- The total cost of the stimulus package comes out at a whopping $3 trillion, significantly more costly than the $1 trillion HEALS and even the $2.2 trillion CARES from March.
- The stimulus maximum payment amount, just as the HEALS and CARES act from March, is $1,200. However, with the HEROES Act, the amount filers get for dependents is significantly increased from $500 per dependent to $1,200 per dependent with a maximum of three.
- The recently expired unemployment benefit of $600 per week will be extended through January 2021 for most workers. For gig workers, independent contractors, part-time, and self-employed workers, the benefit will extend through March 2021.
While there is no mention of a return-to-work bonus, the bill does outline other important benefits such as employee tax credit, eviction protection, and school reopening. You can view the full proposal of the HEROES Act here.
3. Unemployment Benefits Extension
As I’m sure you’ve noticed both economic relief packages are very different. The only similarity seems to be the $1,200 stimulus payment for single and joint filers as it’s outlined the same in both bills. Unfortunately, since neither party has successfully found a common ground in either bill, a mutual agreement has not been reached and a new stimulus package has not been passed.
As previously mentioned, the current supplemental unemployment benefits expired on July 31, 2020. Rather than letting Americans suffer financially while Congress reaches an agreement, President Trump signed an executive order on Saturday, August 8, 2020, to extend unemployment benefits.
The order extended supplemental unemployment benefits but at a reduced rate of $400 per week rather than the previous $600 per week. The executive memo meets the Republican proposed amount of $200 and the Democratic proposed amount of $600, right in the middle lasting until the end of the year or until lawmakers from both parties reach an agreement.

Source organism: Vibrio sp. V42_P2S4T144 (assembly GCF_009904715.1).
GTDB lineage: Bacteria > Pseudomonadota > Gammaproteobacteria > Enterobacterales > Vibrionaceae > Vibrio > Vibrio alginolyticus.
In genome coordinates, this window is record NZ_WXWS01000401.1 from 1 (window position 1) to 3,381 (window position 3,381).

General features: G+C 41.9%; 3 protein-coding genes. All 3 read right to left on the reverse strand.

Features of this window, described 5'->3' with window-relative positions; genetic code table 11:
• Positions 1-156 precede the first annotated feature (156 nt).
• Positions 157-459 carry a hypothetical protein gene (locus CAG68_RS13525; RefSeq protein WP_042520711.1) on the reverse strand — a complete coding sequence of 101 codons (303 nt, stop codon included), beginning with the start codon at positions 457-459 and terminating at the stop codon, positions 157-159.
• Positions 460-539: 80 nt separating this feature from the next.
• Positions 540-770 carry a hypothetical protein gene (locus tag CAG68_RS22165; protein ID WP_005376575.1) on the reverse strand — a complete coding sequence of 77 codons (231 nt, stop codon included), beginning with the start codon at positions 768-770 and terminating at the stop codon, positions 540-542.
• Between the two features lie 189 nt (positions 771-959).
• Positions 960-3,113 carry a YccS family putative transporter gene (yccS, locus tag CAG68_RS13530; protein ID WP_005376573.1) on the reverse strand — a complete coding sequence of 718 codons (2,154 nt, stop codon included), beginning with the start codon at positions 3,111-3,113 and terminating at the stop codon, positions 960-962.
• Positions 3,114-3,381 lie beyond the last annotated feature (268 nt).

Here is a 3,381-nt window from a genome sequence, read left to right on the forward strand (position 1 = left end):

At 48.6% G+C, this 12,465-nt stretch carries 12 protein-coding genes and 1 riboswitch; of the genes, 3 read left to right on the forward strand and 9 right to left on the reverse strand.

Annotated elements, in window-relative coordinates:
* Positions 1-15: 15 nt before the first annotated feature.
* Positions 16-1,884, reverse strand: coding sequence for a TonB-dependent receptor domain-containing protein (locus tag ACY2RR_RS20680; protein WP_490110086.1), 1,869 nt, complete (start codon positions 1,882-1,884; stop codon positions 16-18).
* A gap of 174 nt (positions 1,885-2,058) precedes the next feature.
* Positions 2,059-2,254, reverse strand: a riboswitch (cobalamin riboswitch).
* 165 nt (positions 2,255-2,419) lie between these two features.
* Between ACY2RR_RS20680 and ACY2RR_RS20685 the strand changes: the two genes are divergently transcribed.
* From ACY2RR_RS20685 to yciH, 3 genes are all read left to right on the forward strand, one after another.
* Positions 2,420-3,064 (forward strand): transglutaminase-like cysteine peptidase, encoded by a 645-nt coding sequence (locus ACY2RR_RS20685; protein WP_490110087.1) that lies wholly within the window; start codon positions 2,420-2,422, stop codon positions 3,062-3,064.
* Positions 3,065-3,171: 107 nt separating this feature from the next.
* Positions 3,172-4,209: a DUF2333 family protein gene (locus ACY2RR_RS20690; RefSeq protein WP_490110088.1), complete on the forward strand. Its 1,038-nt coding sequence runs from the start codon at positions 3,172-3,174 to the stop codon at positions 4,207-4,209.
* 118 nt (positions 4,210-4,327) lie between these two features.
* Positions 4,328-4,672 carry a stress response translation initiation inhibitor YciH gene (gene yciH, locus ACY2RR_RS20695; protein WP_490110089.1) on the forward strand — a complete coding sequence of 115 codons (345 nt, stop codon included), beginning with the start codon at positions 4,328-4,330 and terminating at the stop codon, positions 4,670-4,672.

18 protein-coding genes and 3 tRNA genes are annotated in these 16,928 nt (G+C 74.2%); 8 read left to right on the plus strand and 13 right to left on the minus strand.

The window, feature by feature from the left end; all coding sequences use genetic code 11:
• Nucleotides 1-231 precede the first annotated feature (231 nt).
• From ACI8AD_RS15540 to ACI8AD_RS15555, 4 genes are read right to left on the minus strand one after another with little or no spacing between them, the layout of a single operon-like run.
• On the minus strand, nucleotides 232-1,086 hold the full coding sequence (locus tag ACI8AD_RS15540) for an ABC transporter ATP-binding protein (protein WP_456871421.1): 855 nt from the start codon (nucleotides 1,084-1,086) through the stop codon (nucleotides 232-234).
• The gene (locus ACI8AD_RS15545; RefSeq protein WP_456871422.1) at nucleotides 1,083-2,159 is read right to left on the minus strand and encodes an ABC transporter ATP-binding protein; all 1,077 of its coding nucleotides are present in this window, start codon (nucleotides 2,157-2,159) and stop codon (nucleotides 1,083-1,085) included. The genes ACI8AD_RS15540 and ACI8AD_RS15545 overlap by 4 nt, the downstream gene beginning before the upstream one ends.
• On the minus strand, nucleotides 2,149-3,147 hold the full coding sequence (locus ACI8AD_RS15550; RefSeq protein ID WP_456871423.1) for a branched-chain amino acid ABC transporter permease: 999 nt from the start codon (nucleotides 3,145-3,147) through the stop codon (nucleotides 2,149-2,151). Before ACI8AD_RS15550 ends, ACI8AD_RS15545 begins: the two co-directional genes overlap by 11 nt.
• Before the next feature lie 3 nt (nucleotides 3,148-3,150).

The COVID-19 pandemic, the unemployment rate, and the current and proposed stimulus packages have affected the work world as we know it. From the employer perspective, those businesses that have been impacted (negatively and positively) are anxious to get back get back to work and as a result the number open positions is rapidly growing – and Malone can attest to that firsthand. Many of our clients are ramping up production and looking to bring on new hires immediately.
If you’re feeling a bit uneasy about the upcoming stimulus options or just anxious to return to work, get ahead of the game by searching for a new job now rather than later. The recruitment market is tough, and many companies are currently offering sign on bonuses, attendance incentives, and even higher pay rates. Eventually, the unemployment benefit will return to normal and the job market will be bombarded with job seekers. Secure a new job now so you reap the early-bird benefits and potentially save yourself a headache later.
Although it’s impossible to predict how the pandemic will continue to affect the economy, it’s important to stay up to date on things that will affect the daily life of you, your family, or your business. If you’re looking to get ahead in your job search or are struggling to find quality candidates, Malone Workforce Solutions can help.